Colorado could become more friendly for hands-free talking under a proposed tweak to state traffic law.
The bill would specifically legalize the use of one-ear headsets by drivers, if connected to a mobile phone.
Current Colorado law bans the use of “earphones” behind the wheel, which is defined as “any headset, radio, tape player, or other similar device which provides the listener with radio programs, music, or other recorded information through a device attached to the head and which covers all of or a portion of the ears.”
While that definition does not specifically cover phone calls, it leaves enough ambiguity in law that a small group of House Democrats wants to clear it up.
HB 1207 would add an exception to the definition of “earphones” in state law, to exempt: “a headset that only covers all or a 10 portion of one ear and that is connected to a wireless, hand-held telephone.”
The house transportation committee unanimously passed the bill on Thursday morning.
Colorado law does not specifically address the issue of hands-free phone use versus calls made with a handset held to the driver’s head. Under Colorado law, adults are allowed to engage in phone calls behind the wheel, while minors are not.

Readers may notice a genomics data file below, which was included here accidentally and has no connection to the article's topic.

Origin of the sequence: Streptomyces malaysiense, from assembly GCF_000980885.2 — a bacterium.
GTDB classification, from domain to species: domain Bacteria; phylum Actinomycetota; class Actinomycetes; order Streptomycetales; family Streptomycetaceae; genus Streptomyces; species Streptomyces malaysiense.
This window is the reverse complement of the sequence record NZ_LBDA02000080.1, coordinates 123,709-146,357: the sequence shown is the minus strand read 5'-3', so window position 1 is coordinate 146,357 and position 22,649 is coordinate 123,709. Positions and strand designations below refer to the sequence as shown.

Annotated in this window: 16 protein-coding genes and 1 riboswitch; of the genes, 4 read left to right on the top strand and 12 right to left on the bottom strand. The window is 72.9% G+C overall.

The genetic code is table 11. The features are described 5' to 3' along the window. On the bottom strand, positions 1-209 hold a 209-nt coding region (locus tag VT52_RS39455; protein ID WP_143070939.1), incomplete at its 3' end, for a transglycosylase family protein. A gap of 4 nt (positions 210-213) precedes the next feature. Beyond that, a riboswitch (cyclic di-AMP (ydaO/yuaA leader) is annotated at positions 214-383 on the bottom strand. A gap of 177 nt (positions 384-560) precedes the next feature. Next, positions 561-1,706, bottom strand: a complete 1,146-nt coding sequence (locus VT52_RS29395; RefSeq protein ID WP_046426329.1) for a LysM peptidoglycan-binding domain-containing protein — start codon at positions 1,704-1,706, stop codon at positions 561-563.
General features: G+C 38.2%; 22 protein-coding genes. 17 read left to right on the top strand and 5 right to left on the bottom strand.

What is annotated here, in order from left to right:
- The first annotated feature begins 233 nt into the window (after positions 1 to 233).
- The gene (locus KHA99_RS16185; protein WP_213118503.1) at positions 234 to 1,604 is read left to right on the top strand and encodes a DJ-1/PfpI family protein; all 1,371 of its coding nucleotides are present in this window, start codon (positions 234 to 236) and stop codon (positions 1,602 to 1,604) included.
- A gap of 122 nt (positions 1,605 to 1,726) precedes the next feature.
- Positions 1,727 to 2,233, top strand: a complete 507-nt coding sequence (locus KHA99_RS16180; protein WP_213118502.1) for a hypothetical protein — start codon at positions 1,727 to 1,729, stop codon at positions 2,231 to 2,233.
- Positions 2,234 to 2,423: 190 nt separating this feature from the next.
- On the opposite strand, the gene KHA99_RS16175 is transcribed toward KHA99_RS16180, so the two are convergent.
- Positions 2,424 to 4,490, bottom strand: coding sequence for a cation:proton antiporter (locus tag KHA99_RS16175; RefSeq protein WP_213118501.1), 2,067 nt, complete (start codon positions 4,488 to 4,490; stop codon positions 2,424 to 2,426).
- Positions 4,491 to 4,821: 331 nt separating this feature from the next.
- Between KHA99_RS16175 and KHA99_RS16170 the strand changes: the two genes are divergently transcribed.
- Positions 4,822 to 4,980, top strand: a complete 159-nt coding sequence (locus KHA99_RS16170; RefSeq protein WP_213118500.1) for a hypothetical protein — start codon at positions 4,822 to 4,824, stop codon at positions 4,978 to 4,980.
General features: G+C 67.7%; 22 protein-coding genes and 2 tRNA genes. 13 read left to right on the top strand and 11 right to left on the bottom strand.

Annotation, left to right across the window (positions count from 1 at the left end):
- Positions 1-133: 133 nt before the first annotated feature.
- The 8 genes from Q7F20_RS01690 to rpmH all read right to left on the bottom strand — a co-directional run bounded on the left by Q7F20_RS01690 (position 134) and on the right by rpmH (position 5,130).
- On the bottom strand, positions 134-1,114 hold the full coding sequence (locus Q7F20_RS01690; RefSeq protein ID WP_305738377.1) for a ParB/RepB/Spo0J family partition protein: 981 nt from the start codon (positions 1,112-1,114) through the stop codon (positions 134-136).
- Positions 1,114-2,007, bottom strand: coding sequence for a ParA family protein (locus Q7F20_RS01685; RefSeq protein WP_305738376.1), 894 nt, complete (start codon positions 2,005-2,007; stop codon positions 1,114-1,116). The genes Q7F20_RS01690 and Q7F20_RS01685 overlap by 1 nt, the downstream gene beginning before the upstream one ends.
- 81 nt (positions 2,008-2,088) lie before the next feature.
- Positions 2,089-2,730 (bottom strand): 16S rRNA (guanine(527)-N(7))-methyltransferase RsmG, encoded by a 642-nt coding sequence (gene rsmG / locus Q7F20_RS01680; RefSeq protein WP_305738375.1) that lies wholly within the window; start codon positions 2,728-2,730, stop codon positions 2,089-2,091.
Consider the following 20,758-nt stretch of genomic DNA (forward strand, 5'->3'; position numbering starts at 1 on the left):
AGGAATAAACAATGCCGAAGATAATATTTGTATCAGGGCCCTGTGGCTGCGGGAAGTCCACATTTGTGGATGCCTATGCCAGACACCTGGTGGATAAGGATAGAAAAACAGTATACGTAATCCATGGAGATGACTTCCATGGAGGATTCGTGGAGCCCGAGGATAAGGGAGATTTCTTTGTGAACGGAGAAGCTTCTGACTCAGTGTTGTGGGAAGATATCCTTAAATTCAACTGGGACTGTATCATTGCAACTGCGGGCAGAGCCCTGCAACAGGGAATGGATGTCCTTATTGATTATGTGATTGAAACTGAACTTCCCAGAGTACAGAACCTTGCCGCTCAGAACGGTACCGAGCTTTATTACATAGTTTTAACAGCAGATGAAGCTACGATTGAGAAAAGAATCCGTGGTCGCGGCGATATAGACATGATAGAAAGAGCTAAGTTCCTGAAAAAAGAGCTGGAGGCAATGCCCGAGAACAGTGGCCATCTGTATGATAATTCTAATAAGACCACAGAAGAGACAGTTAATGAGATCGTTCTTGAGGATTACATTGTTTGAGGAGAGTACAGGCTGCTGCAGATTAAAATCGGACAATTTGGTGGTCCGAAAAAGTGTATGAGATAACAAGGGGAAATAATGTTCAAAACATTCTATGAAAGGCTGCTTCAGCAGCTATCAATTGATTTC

Numerous scientific studies conclude that hands-free talking is not significantly safer for drivers than talking with the phone held to the ear.
More important than tying up a hand is the fact that engaging in a phone conversation ties up the brain, splitting a driver’s attention between the call and the road and using a significant chunk of the brains cognitive capacity when it would be better applied to the task of driving.
In 2013, Colorado police officers reported that 1,311 crashes were caused at least in part by distraction due to a cell phone, roughly the same number caused by distractions from passengers actually in the cars that crashed.
That statistic does not differentiate between the use of a phone for talking versus texting. Texting behind the wheel is illegal for drivers of all ages in Colorado.